Carnaby's Fish can be found in




ISFDB.org Magazine Entry



Weird Tales July, 1945

Carnaby's Fish

By CARL JACOBI

MR. JASON CARNABY was a man of medium height, medium features, and medium habits. At forty-six he was one of those bachelors who, having passed from youth well into middle age, would have attracted no comment other than a casual query as to why he had never married. He operated a small real-estate business with rather shabby offices in the town of La Plante and, with the exception of a stenographer who came in two days a week, he worked quite alone.

Inasmuch as La Plante was located near the Atlantic coast, much of his business had to do with shore property, summer homes and cottages. These holdings moved fairly fast, but occasionally he acquired a home which refused to attract a buyer.

Of all these, the Dumont place was undoubtedly the most difficult to move. While it was listed as "shore property", it was actually on Philip's Lake, a short distance inland. It was part of an estate which had passed through probate, old Captain Dumont having died more than five years ago. Since that time it had had but one occupant, a Dr. Septimus Levaseur, who had lived there almost a year and a half before his death, which had come about suddenly and somewhat obscurely.

The death of the doctor, who had been an amiable fellow, if somewhat distant and hazy at times, had given rise to some of the rumors which had become attached to the Dumont place and made it so difficult to sell or rent.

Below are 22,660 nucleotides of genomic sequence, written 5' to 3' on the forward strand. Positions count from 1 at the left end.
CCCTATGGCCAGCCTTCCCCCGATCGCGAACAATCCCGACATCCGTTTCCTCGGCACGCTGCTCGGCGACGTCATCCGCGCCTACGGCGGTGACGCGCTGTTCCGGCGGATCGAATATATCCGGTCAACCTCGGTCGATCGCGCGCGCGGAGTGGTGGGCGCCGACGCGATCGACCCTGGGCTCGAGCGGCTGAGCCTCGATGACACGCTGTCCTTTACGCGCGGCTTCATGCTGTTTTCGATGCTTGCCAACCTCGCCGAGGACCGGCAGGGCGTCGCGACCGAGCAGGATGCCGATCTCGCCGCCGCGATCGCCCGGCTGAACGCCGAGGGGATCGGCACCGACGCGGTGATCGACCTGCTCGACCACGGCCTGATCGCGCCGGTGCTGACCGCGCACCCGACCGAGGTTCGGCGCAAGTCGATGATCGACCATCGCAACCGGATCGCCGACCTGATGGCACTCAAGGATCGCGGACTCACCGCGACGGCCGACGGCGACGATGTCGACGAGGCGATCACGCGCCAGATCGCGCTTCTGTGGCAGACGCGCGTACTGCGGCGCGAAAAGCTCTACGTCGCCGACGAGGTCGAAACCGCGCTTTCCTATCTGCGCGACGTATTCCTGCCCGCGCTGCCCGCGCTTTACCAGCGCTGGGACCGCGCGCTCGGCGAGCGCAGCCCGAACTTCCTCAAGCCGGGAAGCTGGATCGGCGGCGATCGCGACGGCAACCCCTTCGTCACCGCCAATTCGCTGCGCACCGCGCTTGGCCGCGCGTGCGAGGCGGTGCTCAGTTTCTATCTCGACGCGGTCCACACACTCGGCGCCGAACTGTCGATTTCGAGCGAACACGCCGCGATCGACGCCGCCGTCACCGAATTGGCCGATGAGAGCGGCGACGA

Dr. Levaseur had died of a heart attack, apparently brought on by over-exertion. He had been found on the East road the night of a big storm half-dad, a crucifix clutched in his hand. Mr. Carnaby, who was the soul of the conventional, had always regarded the doctor as somewhat queer, but, in final analysis, Mr. Carnaby's judgment was circumscribed by the question of rent, and Dr. Levaseur had always paid his rent promptly.

Nevertheless, his strange death had doubtless been the basis for the rumors that there was something odd about the house, that the whole property was damned, and that finally, Philip's Lake was "queer." Mr. Carnaby was admittedly at a loss as to how these stories had got started; the circumstance of Dr. Levaseur's having been found dasping a crucifix and but half-clad on the East road might have excited the superstitious, but Mr. Carnaby failed to discover how the lake came to be implicated. Since other property in Mr. Carnaby's hands adjoined the lake, he was irritated, lest some stigma similar to that attaching to the Dumont place should likewise become attached to other properties. He made some effort to isolate rumors concerning Philip's Lake, and finally got down to two basic tales.

Three cottage residents on the opposite shore from the Dumont place said that a small area of water far out toward the center of Philip's Lake was frequently rough and white-capped, when not a breath of wind was stirring. Mr. Carnaby's very reasonable suggestion that the lake might be connected to the ocean by underground channels opening off from the vicinity of the disturbed area was brushed aside. The cottagers countered with an additional tale to the effect of a pale light or a shimmering radiance which sometimes wafted over the lake like a will-o'-the-wisp. And finally, old John Bainley told of hearing on several occasions a melodious singing far out from shore, singing which was so wonderfully lovely he wanted to swim out to it, though he hadn't been in the water "for nigh unto sixty years." Whatever the source of these old wives' tales, they played their part in the failure of the Dumont house to attract a renter.

After repeated efforts to...

This is only a preview of this story. The site administrator is evaluating methods to bring it to you.